In a speech to Parliament in May 2021, Thorpe expressed disapproval of the Northern Territory’s new bail regulations and mistakenly identified Selena Uibo, the Attorney-General of the Northern Territory, as a white male. Thorpe criticised the rules as being racist, while Uibo argued that Thorpe was unqualified to talk on the issues facing the Northern Territory and was only saying absurd things to get on television.

Thorpe was accused of ordering liberal senator Hollie Hughes to at least keep her legs covered during a parliamentary session in December 2021. Hughes said Thorpe made the remark concerning her autistic child during a Senate debate on the National Disability Insurance Scheme. Hughes’ co-workers said that she broke down in tears. On the same day, Thorpe apologised without reservation and denied making any reference to Hughes’s son.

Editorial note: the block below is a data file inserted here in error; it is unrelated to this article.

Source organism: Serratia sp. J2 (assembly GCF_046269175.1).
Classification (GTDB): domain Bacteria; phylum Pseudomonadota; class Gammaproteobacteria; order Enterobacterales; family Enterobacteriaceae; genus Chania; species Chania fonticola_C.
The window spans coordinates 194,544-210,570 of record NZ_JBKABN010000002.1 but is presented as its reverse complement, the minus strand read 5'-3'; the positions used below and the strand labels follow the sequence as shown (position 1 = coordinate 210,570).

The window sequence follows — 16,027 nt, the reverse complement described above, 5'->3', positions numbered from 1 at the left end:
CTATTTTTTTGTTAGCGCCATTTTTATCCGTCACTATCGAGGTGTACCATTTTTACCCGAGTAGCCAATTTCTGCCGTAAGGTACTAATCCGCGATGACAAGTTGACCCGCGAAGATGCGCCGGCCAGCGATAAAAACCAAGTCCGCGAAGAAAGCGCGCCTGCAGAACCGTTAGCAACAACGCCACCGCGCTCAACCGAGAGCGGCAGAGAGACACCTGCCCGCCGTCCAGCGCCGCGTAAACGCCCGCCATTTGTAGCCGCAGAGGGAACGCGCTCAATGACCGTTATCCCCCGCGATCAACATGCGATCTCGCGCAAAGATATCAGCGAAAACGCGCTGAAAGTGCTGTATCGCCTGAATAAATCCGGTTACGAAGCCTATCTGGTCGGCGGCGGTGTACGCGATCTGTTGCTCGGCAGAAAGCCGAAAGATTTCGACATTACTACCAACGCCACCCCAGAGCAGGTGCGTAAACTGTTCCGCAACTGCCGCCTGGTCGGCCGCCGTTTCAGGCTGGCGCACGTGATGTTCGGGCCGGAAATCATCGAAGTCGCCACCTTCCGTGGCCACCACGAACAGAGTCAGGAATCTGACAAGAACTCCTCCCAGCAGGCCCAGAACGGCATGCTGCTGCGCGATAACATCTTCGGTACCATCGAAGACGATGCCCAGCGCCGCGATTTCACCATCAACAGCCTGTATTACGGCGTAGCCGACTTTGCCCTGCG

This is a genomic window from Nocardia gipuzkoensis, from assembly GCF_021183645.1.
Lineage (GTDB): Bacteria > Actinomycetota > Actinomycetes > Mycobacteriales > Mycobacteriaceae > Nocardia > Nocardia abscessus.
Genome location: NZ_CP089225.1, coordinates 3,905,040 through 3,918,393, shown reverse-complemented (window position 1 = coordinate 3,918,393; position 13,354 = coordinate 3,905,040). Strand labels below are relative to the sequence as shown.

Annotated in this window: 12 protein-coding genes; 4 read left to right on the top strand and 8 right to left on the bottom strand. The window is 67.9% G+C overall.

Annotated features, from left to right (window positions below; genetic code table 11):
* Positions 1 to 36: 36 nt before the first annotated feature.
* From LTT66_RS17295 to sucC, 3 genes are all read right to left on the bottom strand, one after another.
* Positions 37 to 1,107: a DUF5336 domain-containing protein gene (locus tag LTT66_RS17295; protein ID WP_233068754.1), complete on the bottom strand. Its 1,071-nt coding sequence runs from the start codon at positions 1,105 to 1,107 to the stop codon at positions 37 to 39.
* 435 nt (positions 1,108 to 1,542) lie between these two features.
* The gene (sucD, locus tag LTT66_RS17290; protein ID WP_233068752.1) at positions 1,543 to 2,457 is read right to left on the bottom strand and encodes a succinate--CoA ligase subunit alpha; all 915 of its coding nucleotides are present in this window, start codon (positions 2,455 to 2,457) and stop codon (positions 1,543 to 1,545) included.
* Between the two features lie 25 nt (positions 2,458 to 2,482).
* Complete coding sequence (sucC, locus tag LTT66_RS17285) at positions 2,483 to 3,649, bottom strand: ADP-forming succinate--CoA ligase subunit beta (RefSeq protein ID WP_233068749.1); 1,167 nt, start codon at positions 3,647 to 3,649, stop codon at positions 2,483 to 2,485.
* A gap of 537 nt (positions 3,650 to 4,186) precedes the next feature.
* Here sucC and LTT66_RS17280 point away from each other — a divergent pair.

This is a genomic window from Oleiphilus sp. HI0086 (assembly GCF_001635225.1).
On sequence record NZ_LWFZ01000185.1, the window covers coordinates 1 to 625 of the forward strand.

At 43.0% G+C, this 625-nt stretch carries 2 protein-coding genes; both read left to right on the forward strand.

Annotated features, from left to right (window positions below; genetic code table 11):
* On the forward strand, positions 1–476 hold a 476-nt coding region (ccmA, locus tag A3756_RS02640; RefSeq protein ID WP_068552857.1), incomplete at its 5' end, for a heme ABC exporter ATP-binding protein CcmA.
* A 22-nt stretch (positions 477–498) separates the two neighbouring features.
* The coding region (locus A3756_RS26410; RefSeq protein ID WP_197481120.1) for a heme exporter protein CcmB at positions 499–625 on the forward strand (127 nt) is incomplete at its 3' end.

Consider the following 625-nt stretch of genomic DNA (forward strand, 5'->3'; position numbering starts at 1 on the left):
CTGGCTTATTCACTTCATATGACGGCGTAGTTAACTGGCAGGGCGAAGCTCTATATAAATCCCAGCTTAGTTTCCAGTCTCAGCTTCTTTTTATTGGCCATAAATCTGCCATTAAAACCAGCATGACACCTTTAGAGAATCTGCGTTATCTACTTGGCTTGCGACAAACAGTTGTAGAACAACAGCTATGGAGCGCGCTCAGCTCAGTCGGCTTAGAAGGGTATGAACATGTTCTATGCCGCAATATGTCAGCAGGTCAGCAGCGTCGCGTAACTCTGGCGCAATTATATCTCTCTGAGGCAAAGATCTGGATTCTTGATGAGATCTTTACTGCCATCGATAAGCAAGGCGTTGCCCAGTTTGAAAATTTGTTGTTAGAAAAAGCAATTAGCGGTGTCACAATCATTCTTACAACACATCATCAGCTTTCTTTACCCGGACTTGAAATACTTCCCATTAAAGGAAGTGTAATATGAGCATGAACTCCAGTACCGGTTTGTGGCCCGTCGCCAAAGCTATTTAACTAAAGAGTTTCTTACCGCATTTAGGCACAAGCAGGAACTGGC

Lidia Thorpe: Wiki/Bio, Australian Politician

Thorpe received backlash for tweeting that it appeared as though the colonial system was on fire in December 2021, following a fire that destroyed the Old Parliament House in Canberra. She hoped that everyone had a happy new year! #AlwayswasAlwayswillBeAboriginalLand Members of the Coalition and the Australian Labor Party both criticised the tweet. Thorpe would delete the tweet an hour later.

Thorpe was selected by the Greens party room to serve as the party’s deputy leader in the Senate following the 2022 federal election, in which she was re-elected.